Nancy P. Cooke, who worked for many years in real estate sales for Chase, Fitzgerald and Co. Inc. and was an active outdoorswoman, died March 7 of cancer at her Roland Park Place home. She was 87.
"Nancy was a very special person, a great friend and a great Realtor," said Carol J. Schmidt, Chase, Fitzgerald president and broker. "She was a loyal friend and loved to have a good time."
"She was a great gal and was with us for a long, long time. She had a wonderful personality and was dedicated to her work," said Dorothy F. "Patsy" Ross, who worked in real estate sales for the firm that was founded by her mother, Dorothy L. Fitzgerald, in 1941.
"Everyone adored Nancy. Her clients adored her. She was very sincere," said Mrs. Ross.
The daughter of Edward R. Perry, an architect, and Anne Barbey Lewis Perry, a homemaker, Nancy Lewis Perry was born in New York City and raised in Bedford, N.Y.
She was a boarding student at Garrison Forest School, from which she graduated in 1945. After school, she worked as secretary to the head of Scribner's Bookstore on Fifth Avenue in New York City.
In 1948, she married Robert L. Dwight, a mechanical engineer, and settled on Gibson Island in 1954, when he took a job at Westinghouse Electric Corp. They later divorced.
In 1965, she married Dr. Robert E. Cooke, who was Johns Hopkins Hospital's pediatrician-in-chief. They settled in Roland Park, where she went to work in real estate sales in the 1960s for Chase Fitzgerald & Co. Inc.
After living on Martha's Vineyard for a year, Mrs. Cooke and her family moved in 1973 to Madison, Wis., when her husband was named vice chancellor of health sciences at the University of Wisconsin-Madison, and she took a job as a patient representative at the University of Wisconsin Medical Center.
Divorced in 1976, Mrs. Cooke remained in Madison until 1980, when she returned to Baltimore and worked in marketing before resuming her career at Chase, Fitzgerald.
She retired in 2000.
"She was always very professional and an advocate for her clients. Her clients always felt very comfortable with Nancy whenever they were buying or selling a house," said Ms. Schmidt. "When I worked with her when we were on Roland Avenue, I wasn't her boss but just an agent, and it was a lot of fun. I enjoyed working with her business-wise and playing with her play-wise."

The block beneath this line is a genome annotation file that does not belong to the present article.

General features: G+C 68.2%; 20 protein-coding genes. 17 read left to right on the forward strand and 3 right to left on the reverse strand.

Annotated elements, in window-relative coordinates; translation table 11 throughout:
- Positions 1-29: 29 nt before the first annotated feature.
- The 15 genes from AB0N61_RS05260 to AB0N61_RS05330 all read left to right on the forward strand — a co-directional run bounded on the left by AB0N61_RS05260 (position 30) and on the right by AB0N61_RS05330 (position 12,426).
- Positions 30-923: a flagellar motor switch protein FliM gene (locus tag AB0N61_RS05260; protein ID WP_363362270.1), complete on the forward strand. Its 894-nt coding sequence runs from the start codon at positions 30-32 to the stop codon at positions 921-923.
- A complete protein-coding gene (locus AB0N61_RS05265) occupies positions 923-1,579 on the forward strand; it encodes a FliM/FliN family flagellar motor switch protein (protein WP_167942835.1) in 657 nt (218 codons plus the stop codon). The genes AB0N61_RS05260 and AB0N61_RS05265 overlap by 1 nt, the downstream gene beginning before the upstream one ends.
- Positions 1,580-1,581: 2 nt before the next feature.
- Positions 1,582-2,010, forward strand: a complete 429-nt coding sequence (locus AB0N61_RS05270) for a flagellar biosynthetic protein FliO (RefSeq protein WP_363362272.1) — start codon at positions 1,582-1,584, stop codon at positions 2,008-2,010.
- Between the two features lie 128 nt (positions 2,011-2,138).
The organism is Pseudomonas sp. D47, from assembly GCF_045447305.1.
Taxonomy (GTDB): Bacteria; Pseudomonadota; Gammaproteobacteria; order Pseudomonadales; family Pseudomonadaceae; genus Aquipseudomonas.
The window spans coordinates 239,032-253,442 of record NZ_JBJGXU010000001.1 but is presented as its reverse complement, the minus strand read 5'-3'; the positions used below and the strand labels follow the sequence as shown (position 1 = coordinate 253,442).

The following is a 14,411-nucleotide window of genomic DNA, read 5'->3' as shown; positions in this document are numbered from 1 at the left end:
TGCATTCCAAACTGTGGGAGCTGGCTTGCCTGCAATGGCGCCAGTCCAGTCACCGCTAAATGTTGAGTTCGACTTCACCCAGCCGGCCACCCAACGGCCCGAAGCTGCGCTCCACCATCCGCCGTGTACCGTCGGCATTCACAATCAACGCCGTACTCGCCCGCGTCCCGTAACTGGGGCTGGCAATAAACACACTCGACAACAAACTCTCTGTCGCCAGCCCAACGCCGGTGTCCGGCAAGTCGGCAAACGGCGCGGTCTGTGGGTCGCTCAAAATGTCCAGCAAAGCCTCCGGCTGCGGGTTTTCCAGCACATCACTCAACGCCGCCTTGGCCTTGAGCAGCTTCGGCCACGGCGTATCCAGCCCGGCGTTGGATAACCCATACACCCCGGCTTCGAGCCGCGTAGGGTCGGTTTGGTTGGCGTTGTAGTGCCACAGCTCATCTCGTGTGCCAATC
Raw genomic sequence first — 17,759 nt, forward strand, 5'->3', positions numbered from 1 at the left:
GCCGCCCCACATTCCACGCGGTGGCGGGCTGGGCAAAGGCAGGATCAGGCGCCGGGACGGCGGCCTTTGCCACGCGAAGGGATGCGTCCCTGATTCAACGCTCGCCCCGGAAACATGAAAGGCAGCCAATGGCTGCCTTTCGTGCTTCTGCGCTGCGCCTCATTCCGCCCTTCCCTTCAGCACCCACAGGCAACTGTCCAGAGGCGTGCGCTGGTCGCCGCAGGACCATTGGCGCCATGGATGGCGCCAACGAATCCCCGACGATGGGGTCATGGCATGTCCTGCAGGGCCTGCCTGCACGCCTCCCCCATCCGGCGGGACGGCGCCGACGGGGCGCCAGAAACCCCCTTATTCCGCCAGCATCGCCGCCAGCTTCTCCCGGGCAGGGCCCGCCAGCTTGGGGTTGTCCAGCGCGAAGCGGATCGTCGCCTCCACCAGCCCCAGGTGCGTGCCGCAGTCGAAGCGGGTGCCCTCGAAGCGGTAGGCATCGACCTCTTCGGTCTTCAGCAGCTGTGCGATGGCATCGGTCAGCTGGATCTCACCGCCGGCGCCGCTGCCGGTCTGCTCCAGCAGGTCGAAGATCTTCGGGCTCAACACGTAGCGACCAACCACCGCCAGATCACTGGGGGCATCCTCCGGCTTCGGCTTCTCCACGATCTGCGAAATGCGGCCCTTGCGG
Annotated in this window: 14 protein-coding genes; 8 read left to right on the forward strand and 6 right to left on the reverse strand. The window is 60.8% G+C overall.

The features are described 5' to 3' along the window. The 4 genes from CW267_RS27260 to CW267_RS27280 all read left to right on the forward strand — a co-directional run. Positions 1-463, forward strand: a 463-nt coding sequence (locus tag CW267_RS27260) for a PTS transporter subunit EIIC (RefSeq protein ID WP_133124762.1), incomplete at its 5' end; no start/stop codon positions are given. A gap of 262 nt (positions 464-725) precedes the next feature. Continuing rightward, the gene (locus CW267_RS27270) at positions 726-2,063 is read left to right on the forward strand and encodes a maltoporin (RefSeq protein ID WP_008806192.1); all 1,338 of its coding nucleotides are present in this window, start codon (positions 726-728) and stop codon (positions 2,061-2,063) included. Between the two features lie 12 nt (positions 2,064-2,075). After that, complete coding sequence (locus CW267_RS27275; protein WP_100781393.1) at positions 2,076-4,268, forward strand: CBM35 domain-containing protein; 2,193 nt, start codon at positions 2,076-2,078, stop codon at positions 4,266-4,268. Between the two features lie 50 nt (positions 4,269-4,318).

Mrs. Cooke lived in Cross Keys before moving to Roland Park Place in 2011.
"Nancy was a lady to the manner born and was just so wonderful and always there," said longtime friend and Cross Keys neighbor Tucky Ramsey. "We did so much together. We went to the movies, lunch and dinner, and she was outgoing, funny and made me laugh all the time. I just loved her to pieces."
"Her life is full of stories and exploration. She raised five kids, traveled the globe, skied, sailed, kayaked Prince William Sound in Alaska," said a daughter, Jane Dwight Seibert of Roland Park.
"She was an avid reader, enjoyed her family and many friendships, and complained about anything not done to her satisfaction, all while maintaining a great sense of humor, which is a gift she gave to all of her children," said Ms. Seibert.
Mrs. Cooke, who pursued her outdoor activities until recent years, enjoyed attending the symphony, Everyman Theatre and the movies.
A celebration of Mrs. Cooke's life will be held from 1 p.m. to 3 p.m. Saturday at Roland Park Place, 830 W. 40th St.
In addition to Ms. Seibert, Mrs. Cooke is survived by three sons, Robert L. Dwight Jr. of Boulder, Colo., and James Dwight and John Dwight, both of Seattle; another daughter, Linda Dwight of Whidbey Island, Wash.; two sisters, Jane Hollyday of Wilton, Conn., and Suzanne O'Connor of Essex, Conn.; and three grandchildren.Copyright © 2015, CT Now